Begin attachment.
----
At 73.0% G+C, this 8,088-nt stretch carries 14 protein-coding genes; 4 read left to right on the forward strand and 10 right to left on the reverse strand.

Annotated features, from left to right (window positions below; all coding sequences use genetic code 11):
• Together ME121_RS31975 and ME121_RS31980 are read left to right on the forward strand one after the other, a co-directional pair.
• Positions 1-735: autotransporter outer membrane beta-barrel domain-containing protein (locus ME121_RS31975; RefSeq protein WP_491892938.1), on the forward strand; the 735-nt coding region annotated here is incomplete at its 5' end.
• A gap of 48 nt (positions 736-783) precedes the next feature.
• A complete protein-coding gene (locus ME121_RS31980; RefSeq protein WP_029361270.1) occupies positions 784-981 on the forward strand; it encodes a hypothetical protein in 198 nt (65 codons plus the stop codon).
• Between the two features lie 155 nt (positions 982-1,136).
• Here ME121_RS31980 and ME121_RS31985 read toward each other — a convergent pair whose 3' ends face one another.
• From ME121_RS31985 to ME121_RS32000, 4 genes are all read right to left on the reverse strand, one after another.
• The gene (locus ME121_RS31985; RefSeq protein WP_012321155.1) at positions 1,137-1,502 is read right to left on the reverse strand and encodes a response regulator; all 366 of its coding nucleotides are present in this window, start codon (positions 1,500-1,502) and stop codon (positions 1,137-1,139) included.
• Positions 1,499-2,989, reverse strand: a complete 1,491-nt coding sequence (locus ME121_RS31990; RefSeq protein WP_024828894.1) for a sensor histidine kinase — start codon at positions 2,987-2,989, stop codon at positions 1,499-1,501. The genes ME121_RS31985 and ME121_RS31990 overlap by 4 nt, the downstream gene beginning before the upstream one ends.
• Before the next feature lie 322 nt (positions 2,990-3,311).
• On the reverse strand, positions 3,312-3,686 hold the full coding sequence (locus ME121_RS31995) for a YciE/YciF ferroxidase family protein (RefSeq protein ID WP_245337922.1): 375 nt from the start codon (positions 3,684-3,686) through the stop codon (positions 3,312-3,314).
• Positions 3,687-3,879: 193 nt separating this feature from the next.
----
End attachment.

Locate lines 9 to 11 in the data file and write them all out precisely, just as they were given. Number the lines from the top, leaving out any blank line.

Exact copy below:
• From ME121_RS31985 to ME121_RS32000, 4 genes are all read right to left on the reverse strand, one after another.
• The gene (locus ME121_RS31985; RefSeq protein WP_012321155.1) at positions 1,137-1,502 is read right to left on the reverse strand and encodes a response regulator; all 366 of its coding nucleotides are present in this window, start codon (positions 1,500-1,502) and stop codon (positions 1,137-1,139) included.
• Positions 1,499-2,989, reverse strand: a complete 1,491-nt coding sequence (locus ME121_RS31990; RefSeq protein WP_024828894.1) for a sensor histidine kinase — start codon at positions 2,987-2,989, stop codon at positions 1,499-1,501. The genes ME121_RS31985 and ME121_RS31990 overlap by 4 nt, the downstream gene beginning before the upstream one ends.